The president’s increasing authoritarianism is unwise and will only foster dissent and protest in the long-term, says John Lloyd.
XI Jinping — president of China, general secretary of the Chinese Communist Party, chair of the Central Military Commission, chief of the military’s Joint Operations Command Centre, chairman of the committees on cyber security, economics and finance, among others — has a new honour that will linger long after he leaves office.
China’s Communist Party has decided to insert his view of the world — ‘Xi Jinping Thought for the New Era of Socialism With Chinese Special Characteristics’ — into the constitution. He will be only the second leader, after Mao Zedong, to be so honoured during his lifetime.
Xi stands supreme. Yet, that accumulation of authority carries a large threat, both to his power and to his state.
Xi’s goals are to strengthen China’s economy and military power and to lead a sometimes-ferocious campaign against corruption, and to bring the news media back under the tightest control. Inserting both his thoughts and his name in the constitution will further delegitimise critical commentary and unflattering revelations.
Anything that contradicts Xi’s official line will be an attack on the constitution. Xi wants to render independent journalism impossible and choke off China’s liveliest medium of criticism — social media. Blocking these arteries could be his biggest mistake.
Xi’s desire to curb the media is not new. In 2013, the then-new leader gave a speech to the National Propaganda and Ideology Work Conference in Beijing. He argued that workers in propaganda and ideology — broadly speaking, journalists and their minders — had become so undisciplined that some bordered on committing treason. His subsequent actions have been consistent with this belief.
In a book published earlier this year, I wrote: “one phrase in his speech was particularly telling. Xi said that ‘we must unwaveringly persist in the principle that the Party manages the media, persist in politicians running newspapers periodicals, TV stations, and news websites’.”
The words “politicians running newspapers” were a direct quotation from Mao, the founder of communist rule, still venerated in spite of murderous policies that condemned millions. The phrase enshrined the dogma that politicians — the Party — are the final judge of what journalism can say. Journalism was far too important to be left to journalists.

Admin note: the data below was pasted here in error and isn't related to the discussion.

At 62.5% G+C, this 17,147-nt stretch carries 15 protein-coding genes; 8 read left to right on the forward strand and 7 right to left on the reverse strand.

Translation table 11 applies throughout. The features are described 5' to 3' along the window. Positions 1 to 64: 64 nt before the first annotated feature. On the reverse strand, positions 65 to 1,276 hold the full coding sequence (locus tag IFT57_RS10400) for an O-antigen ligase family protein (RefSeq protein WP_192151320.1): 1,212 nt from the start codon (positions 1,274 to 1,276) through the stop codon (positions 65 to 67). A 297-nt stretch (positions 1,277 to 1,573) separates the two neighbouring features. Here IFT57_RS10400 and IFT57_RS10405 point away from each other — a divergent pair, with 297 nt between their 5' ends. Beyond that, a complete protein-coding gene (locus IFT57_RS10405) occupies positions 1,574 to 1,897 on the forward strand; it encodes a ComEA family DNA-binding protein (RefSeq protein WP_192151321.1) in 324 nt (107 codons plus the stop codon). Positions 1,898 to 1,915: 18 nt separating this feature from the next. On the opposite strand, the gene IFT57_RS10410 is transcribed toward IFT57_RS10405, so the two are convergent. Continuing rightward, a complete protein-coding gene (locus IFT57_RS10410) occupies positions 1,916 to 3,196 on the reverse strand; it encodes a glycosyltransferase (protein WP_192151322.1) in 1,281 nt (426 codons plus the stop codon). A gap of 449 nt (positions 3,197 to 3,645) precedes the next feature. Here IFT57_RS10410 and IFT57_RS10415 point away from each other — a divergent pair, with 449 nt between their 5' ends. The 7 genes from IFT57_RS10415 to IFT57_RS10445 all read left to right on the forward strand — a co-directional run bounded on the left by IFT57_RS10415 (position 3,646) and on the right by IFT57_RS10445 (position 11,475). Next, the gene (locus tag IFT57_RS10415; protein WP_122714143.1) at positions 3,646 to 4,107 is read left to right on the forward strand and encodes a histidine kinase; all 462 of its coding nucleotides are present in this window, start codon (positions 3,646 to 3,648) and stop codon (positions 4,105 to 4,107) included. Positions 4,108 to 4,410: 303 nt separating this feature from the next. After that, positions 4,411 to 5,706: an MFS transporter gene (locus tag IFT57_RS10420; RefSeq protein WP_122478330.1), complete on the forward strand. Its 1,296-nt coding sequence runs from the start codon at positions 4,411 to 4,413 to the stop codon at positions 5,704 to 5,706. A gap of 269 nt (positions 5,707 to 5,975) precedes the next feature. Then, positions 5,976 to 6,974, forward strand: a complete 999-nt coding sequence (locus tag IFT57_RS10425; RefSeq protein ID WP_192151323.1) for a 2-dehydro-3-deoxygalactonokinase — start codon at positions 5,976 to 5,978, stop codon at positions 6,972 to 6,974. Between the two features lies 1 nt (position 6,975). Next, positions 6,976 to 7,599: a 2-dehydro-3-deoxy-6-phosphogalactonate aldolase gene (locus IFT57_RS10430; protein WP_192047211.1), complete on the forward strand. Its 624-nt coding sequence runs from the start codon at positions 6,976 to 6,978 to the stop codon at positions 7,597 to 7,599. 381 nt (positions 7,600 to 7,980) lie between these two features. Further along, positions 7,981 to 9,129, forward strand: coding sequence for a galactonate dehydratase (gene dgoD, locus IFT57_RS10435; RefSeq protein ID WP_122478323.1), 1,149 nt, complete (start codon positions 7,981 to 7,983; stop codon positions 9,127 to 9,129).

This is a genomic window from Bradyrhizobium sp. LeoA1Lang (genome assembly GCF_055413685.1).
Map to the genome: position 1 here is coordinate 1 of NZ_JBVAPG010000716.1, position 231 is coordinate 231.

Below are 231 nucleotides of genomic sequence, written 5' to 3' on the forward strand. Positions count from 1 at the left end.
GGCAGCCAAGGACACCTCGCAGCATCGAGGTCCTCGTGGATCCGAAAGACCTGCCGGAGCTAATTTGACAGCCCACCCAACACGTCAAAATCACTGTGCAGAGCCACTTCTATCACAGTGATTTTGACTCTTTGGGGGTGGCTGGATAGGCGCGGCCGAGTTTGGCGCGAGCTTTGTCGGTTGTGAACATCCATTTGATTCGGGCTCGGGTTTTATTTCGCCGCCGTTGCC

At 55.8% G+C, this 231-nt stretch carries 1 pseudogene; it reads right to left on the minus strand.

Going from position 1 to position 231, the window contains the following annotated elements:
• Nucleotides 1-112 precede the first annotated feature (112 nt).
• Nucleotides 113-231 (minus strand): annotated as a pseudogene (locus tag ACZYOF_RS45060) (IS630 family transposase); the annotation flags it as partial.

In the past five years, those newspapers and TV programmes which had enjoyed some autonomy — granted by Deng Xiaoping, who was in charge of economic and social reform from the late 1970s to the late 1980s — have lost nearly all of their latitude.
Journalists no longer can undertake any investigation not expressly permitted by the all-powerful Publicity (formerly Propaganda) Department. Usually, that only allowed for investigating the affairs of someone the Party wished to destroy.
The most adventurous newspapers — such as the Southern Metropolitan Daily and Southern Weekend of Guangzhou — were muzzled in 2013.
Xiao Shu, a former editorialist on the Southern Weekend, wrote that the appointment of a new, severe head of Party propaganda in Guangdong, the region in which Guangzhou is the capital, meant that “the press in Guangdong retreated into its darkest period since the start of Deng Xiaoping’s ‘reform and opening-up’ policies in the late 1970s.”
That was just the start. The monopoly broadcaster, CCTV, dropped or toned-down all its investigative and analytical programmes. Journalists, who were previously only dismissed if they were deemed to have gone too far, were again imprisoned.
According to the Committee to Protect Journalists, 38 journalists were in prison in China in 2016, second behind Turkey for the number of reporters jailed. Writers for foreign news media find it harder to get visas and harder to do investigative reporting.
Yet for Xi, the largest threat are social media, which have become more popular as approved journalism has been restricted.
The online postings are often critical; in Foreign Policy magazine this month, an anonymous author wrote that “even a cursory glance at China’s new social media revealed that officials were seen as skinning the people, not serving them.”
These public comments could not be allowed in China. This autumn, the authorities began investigating the most popular messaging services — Weibo, Wechat, and Baidu — and found that the services were exchanging “terror-related content… rumours… and pornography.”
Yet, as this repression continues and deepens, the pushback from society grows, and determined journalists and filmmakers continue to catalogue the darker sides of China.
In 2012, a film called High Tech, Low Life followed bloggers on bicycles examining government censorship and the harsh and yawning divisions in Chinese society.
The gamble Xi is taking, in hugging all power to him, is that he and the forces he controls can limit any such developments.
But that will not last. Corruption, pollution, inequality, interfering bureaucracy and controlled media will become prompts for protest. Xi’s choice to strengthen authoritarian rule will prove to be a large error, for himself, his country, and for the world in which China is such a crucial actor.
John Lloyd co-founded the Reuters Institute for the Study of Journalism, at the University of Oxford, where he is senior research fellow. Lloyd has written several books, including Whatthe Media Are Doing to Our Politics and Journalism in an Age of Terror.
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